This, along with the global focus on improving electric vehicle abilities, means that optimistically we may be only a short step away from a PowerWall that makes financial sense to the majority.
There are plenty of reasons to back that optimism. The drive may come from other markets such as Europe where energy prices from traditional sources are already on the rise. In August 2017 IKEA announced it would start retailing its version of the Powerwall and they are not alone.
Big names like Nissan, LG and Mercedes are just a few multinationals keen to get a slice of the cake, driving competition to improve offerings and pushing down prices through mass production.
Is it all rosy?
There is a potential that such dramatic improvements as Tesla and their competitors have achieved may actually hinder the market. Consumers may think – Why make the major investment in a Powerwall 3 when a much better and cheaper Powerwall 4 might be just around the corner?
There may also be some political headwinds because if millions of people start moving off grid, there will be an inevitable amount of jobs to be lost in traditional power generation fields.
Also lurking are some uncomfortable questions lingering in the background about the entire ‘cradle to grave’ costs and environmental impacts that these units have. These have been mainly resolved for electric cars when we look at their entire lifetimes, although not all are completely won over.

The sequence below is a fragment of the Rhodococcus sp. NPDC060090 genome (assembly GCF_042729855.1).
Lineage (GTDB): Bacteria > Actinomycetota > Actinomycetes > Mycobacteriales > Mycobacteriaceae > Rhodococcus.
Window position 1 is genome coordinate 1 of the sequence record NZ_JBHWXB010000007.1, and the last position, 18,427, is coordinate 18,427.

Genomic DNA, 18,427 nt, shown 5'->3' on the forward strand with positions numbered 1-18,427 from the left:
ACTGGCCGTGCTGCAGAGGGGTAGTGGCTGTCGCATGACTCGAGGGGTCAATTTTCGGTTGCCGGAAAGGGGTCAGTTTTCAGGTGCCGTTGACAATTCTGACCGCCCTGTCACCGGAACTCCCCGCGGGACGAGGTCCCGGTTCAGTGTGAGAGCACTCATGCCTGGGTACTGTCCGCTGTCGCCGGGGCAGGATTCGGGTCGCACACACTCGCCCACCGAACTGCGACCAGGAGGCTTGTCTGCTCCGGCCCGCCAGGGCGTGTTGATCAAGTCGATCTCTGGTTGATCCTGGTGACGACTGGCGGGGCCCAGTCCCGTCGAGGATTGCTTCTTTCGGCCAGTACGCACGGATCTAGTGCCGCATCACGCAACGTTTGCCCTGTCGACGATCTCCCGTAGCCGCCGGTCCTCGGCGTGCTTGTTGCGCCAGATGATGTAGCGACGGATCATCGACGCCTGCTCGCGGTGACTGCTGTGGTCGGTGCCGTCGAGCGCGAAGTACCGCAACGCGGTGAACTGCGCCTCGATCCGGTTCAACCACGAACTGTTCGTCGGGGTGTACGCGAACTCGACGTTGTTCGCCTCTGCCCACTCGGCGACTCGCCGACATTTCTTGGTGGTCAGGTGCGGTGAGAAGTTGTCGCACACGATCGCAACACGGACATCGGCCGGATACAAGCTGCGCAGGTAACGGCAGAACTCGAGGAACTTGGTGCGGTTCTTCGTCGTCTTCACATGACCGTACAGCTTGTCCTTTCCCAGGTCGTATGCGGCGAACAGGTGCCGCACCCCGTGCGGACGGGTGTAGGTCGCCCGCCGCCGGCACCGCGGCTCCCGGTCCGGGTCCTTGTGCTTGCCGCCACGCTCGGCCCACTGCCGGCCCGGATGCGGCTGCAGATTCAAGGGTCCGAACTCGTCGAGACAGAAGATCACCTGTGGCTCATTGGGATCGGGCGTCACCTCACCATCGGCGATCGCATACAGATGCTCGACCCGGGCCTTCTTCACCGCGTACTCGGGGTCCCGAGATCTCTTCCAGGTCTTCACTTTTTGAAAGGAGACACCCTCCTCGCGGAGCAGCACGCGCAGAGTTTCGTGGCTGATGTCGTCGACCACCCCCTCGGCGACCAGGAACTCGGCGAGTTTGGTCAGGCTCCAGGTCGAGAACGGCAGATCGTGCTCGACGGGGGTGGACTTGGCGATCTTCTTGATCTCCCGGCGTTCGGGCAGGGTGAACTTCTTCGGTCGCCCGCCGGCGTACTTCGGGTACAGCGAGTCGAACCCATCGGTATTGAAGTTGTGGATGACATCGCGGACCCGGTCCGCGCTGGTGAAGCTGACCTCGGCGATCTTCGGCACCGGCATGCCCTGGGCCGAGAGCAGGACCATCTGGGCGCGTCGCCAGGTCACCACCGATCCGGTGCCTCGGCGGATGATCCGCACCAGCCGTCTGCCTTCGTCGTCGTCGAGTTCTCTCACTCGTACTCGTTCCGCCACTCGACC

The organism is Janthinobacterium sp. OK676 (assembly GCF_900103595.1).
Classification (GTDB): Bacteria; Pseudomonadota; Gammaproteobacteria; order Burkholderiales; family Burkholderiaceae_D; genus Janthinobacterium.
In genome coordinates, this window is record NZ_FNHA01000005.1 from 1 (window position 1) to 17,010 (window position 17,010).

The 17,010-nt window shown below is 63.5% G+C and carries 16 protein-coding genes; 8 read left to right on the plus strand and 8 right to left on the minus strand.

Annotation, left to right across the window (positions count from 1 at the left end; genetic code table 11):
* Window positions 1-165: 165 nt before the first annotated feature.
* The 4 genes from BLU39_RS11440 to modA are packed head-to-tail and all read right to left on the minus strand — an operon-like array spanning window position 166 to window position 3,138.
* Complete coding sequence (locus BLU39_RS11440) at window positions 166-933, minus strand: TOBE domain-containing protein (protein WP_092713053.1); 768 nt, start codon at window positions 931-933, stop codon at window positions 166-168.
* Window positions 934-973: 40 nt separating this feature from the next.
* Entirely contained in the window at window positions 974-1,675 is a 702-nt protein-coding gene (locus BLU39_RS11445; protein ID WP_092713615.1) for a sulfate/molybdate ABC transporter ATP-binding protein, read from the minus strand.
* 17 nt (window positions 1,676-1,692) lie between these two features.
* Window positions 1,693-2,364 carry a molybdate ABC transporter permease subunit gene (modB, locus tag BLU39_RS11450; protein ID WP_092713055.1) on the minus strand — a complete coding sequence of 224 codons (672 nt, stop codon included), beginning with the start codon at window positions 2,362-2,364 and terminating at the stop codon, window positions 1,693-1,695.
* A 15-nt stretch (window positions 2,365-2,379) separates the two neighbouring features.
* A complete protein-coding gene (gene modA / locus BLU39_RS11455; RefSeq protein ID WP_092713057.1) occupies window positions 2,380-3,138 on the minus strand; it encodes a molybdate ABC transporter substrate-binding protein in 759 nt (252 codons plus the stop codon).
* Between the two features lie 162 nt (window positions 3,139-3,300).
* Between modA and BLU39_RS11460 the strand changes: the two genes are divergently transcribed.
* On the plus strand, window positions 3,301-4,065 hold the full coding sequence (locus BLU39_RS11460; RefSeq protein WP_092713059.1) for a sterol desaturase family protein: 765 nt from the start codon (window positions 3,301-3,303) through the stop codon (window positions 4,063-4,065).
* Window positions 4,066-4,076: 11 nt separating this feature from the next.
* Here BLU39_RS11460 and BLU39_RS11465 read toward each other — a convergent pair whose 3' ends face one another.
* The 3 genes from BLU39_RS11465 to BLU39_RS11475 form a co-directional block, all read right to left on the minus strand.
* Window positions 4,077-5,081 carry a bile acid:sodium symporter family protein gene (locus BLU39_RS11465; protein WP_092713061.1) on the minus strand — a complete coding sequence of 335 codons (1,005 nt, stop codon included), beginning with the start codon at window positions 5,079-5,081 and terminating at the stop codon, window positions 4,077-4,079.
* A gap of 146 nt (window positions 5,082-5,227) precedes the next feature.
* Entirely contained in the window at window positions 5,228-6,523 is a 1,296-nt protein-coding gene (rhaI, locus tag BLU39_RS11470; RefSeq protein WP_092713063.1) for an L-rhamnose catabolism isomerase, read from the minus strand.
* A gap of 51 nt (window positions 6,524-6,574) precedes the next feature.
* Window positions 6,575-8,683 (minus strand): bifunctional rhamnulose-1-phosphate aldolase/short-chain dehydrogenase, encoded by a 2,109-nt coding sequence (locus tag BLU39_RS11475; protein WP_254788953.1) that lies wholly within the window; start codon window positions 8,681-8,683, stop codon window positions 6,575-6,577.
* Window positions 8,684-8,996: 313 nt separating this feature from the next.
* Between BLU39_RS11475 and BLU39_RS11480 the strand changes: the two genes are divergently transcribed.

It takes more energy to build an electric car than one which runs on gasoline, but over the entire lifespan the battery powered auto is the greener by up to 50% according to LikeTesla. They estimate the difference is 160,000 pounds of greenhouse gases that are created by a gasoline powered car from production to disposal compared to 82,000 pounds for electric. Their critics say they would say that because they ‘Like Tesla’ and that the full analysis is much more complex.
The same controversy probably awaits Powerwall style technology. Lithium-ion batteries, the chemistry within the Powerwall, are energy intensive to make and energy intensive to recycle.
Despite these obstacles, the media are firmly sided, and so our shift to move off grid may not only be imminent, but also inevitable.